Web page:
RSPCA respond to thousands of incidents during lockdown
- Credit: RSPCA
Despite country-wide lockdowns amid the ongoing coronavirus crisis, the region’s RSPCA have still had to deal with thousands of incidents.
The animal rescue charity has answered almost one million calls since the start of lockdown one year ago, dealing with 6,481 incidents in the East of England alone.
From kitten rescues, to saving two pigeons from a building’s outer netting, the RSPCA key workers have dealt with 1,973 incidents in Cambridgeshire.
Chris Sherwood, chief executive, said: “The last year has been incredibly difficult for individuals, for families, for businesses, for charities and for animals.
“But I’m incredibly proud of the work the RSPCA has managed to do during this challenging year.
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“We’ve had to adapt how we work, change our procedures, review our practices, and all while we continue our vital everyday work rescuing, rehabilitating, rehoming and releasing animals, and investigating animal cruelty.”
Since March 23 2020, the RSPCA has been busy answering emergency calls, rescuing animals in urgent need, investigating reports of animal cruelty and neglect, taking in abandoned animals, and rehoming rehabilitated animals to new families.
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Across England and Wales, the charity received 958,352 calls to the hotline; dealt with 253,714 urgent incidents; and took 23,228 animals into care at our national centres, hospitals and private boarding partners.
The charity’s inspectors and animal rescue officers were designated key workers and continued to respond to emergencies and urgent calls, as well as rescuing animals in need.
Rescues included saving a grass snake that was trapped in a sewage pipe in Suffolk in June 2020.
Admitting more than a dozen common seal pups, during June and July 2020, having been rescued from across Norfolk and Suffolk.
Rescuing and fostering a tiny kitten who was found stuck on a glue trap in Norfolk in August 2020.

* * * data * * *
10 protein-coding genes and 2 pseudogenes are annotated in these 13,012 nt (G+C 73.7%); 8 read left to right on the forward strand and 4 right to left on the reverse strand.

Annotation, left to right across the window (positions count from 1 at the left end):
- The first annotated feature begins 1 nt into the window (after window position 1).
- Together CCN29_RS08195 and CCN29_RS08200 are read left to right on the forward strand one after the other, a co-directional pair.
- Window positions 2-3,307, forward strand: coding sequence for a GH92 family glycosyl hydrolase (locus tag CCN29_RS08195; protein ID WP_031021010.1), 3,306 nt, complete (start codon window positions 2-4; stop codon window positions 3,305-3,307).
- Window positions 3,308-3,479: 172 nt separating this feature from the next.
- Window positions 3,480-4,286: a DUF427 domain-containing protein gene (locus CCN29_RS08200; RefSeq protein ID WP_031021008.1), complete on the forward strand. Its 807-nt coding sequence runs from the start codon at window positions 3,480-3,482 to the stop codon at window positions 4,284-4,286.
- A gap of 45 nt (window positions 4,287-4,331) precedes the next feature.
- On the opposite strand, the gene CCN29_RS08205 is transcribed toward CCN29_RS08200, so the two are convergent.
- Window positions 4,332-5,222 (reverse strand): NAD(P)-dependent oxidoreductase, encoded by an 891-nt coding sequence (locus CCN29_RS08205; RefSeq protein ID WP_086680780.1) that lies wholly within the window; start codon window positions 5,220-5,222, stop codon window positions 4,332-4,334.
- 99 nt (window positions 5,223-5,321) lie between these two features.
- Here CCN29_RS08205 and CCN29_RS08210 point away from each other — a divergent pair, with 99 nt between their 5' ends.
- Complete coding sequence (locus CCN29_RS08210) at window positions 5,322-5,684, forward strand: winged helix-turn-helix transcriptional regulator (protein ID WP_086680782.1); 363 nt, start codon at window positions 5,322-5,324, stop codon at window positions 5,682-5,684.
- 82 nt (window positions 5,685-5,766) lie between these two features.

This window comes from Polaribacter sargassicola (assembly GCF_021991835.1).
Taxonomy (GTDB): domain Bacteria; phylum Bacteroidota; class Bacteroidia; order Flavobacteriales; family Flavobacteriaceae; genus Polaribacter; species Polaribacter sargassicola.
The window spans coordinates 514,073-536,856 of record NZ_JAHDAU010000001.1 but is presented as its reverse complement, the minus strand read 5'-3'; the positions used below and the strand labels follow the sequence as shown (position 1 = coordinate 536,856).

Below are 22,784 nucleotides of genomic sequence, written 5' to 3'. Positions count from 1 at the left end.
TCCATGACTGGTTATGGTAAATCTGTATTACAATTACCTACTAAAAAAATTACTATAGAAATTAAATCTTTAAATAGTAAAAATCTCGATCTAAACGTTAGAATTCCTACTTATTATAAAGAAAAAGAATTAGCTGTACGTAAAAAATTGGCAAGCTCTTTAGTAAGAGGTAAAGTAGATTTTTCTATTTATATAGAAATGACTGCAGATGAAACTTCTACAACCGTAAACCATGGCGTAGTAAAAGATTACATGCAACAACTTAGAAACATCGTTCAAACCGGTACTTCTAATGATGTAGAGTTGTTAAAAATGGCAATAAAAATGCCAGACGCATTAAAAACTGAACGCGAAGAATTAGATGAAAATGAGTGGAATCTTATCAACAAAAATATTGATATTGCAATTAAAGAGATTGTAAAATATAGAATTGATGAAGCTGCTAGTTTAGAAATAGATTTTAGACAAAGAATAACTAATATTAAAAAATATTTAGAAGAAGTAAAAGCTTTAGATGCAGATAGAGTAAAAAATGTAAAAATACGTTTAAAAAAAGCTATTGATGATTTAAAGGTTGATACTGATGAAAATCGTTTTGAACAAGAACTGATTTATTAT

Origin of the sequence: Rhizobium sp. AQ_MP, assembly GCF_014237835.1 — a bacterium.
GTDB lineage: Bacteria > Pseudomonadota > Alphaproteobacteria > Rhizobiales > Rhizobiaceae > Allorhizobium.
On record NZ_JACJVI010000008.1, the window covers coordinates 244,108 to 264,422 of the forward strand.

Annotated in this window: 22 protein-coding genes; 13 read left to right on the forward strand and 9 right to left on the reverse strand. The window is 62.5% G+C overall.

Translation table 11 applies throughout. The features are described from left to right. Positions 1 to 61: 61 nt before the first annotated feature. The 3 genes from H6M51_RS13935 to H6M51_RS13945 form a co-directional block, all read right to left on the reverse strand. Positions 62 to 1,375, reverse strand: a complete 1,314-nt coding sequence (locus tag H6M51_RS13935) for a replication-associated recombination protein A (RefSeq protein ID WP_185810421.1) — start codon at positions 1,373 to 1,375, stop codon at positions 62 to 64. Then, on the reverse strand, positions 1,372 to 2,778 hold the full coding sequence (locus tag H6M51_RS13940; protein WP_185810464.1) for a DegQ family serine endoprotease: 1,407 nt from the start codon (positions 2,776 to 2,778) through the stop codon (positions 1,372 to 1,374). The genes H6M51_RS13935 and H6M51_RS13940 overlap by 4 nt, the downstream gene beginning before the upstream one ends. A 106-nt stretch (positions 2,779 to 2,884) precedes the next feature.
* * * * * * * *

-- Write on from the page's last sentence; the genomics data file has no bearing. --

Rescuing two pigeons who became trapped in netting outside flats in Cambridgeshire in February 2021.
The charity’s hospitals continued to provide emergency vet care, the call centre continued to answer calls and staff at its 14 animal centres, four wildlife centres and branches continued to care for the animals in their care.
The society has had to adapt its ways of working in order to adhere with the Government’s ever-changing guidance including changing the way it rehomed.
In order to adhere to social distancing and avoid unnecessary travel, the charity has been virtually rehoming and delivering pets to their new homes, with thousands of animals going off to new homes and foster families since March 23.
The RSPCA celebrated a number of victories during lockdown including the Agriculture Bill which received Royal Assent in November 2020 meaning farmers will receive payments for higher welfare standards, and statutory footing of the Trade and Agriculture Commission, ensuring independent animal welfare advice is central to future trade policies.
The RSPCA’s campaigns and public affairs teams also celebrated the Government’s commitments to implement a ban on the private keeping of primates and compulsory microchipping of cats.
After years of lobbying, the UK and Welsh governments proposed ending live animal exports for slaughter, the use of wild animals in circuses was banned in Wales, and a ban on third-party sales of puppies and kittens came into force in England in April 2020.
The charity has also seen big changes to fundraising. With the London Marathon cancelled and the RSPCA’s annual One Fun Day shelved, the charity’s events team decided to host a virtual event with animal-themed online sessions and the worlds’ first ever live Zoom pet show.
The team is now planning another home pet show on June 19 2021.
Mr Sherwood added: “Over the past 12 months we’ve demonstrated our commitment to animals and shown that, despite the hardships we face, we will always be there for the animals who need us.
“But the pandemic has hit us hard; we’ve had to change how we work, suspend door-to-door fundraising and cancel fundraising events.
“The charity sector has been hit hard by the pandemic so we’re asking the public to get behind us, to donate, and to help us continue our vital work; together we can make this a better world for animals.”